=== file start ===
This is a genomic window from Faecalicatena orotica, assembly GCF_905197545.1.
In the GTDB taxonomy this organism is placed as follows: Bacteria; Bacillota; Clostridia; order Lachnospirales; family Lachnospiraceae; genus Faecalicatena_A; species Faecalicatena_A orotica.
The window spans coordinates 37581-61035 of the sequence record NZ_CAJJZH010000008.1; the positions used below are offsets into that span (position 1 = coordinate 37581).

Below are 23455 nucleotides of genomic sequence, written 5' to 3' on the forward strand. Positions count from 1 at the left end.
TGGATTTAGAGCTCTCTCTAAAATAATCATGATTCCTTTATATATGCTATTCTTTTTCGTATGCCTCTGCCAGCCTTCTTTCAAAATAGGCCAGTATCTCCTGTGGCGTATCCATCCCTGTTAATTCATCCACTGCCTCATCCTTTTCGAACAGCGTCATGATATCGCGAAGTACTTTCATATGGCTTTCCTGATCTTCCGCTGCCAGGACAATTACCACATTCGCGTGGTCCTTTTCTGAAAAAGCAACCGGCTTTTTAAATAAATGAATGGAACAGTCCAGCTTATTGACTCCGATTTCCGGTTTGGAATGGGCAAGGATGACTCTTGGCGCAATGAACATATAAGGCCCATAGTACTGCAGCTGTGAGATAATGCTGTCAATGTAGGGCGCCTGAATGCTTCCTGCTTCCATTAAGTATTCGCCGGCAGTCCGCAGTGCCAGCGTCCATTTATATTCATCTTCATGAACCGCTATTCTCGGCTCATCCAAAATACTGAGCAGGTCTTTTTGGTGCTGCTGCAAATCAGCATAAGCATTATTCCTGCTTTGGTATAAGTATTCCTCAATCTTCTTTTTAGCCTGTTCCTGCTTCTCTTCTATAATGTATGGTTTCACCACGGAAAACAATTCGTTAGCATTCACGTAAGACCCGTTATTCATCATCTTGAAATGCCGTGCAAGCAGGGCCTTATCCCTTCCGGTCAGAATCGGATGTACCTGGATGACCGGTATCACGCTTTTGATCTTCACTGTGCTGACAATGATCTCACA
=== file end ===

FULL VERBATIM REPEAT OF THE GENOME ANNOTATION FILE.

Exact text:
This is a genomic window from Faecalicatena orotica, assembly GCF_905197545.1.
In the GTDB taxonomy this organism is placed as follows: Bacteria; Bacillota; Clostridia; order Lachnospirales; family Lachnospiraceae; genus Faecalicatena_A; species Faecalicatena_A orotica.
The window spans coordinates 37581-61035 of the sequence record NZ_CAJJZH010000008.1; the positions used below are offsets into that span (position 1 = coordinate 37581).

Below are 23455 nucleotides of genomic sequence, written 5' to 3' on the forward strand. Positions count from 1 at the left end.
TGGATTTAGAGCTCTCTCTAAAATAATCATGATTCCTTTATATATGCTATTCTTTTTCGTATGCCTCTGCCAGCCTTCTTTCAAAATAGGCCAGTATCTCCTGTGGCGTATCCATCCCTGTTAATTCATCCACTGCCTCATCCTTTTCGAACAGCGTCATGATATCGCGAAGTACTTTCATATGGCTTTCCTGATCTTCCGCTGCCAGGACAATTACCACATTCGCGTGGTCCTTTTCTGAAAAAGCAACCGGCTTTTTAAATAAATGAATGGAACAGTCCAGCTTATTGACTCCGATTTCCGGTTTGGAATGGGCAAGGATGACTCTTGGCGCAATGAACATATAAGGCCCATAGTACTGCAGCTGTGAGATAATGCTGTCAATGTAGGGCGCCTGAATGCTTCCTGCTTCCATTAAGTATTCGCCGGCAGTCCGCAGTGCCAGCGTCCATTTATATTCATCTTCATGAACCGCTATTCTCGGCTCATCCAAAATACTGAGCAGGTCTTTTTGGTGCTGCTGCAAATCAGCATAAGCATTATTCCTGCTTTGGTATAAGTATTCCTCAATCTTCTTTTTAGCCTGTTCCTGCTTCTCTTCTATAATGTATGGTTTCACCACGGAAAACAATTCGTTAGCATTCACGTAAGACCCGTTATTCATCATCTTGAAATGCCGTGCAAGCAGGGCCTTATCCCTTCCGGTCAGAATCGGATGTACCTGGATGACCGGTATCACGCTTTTGATCTTCACTGTGCTGACAATGATCTCACA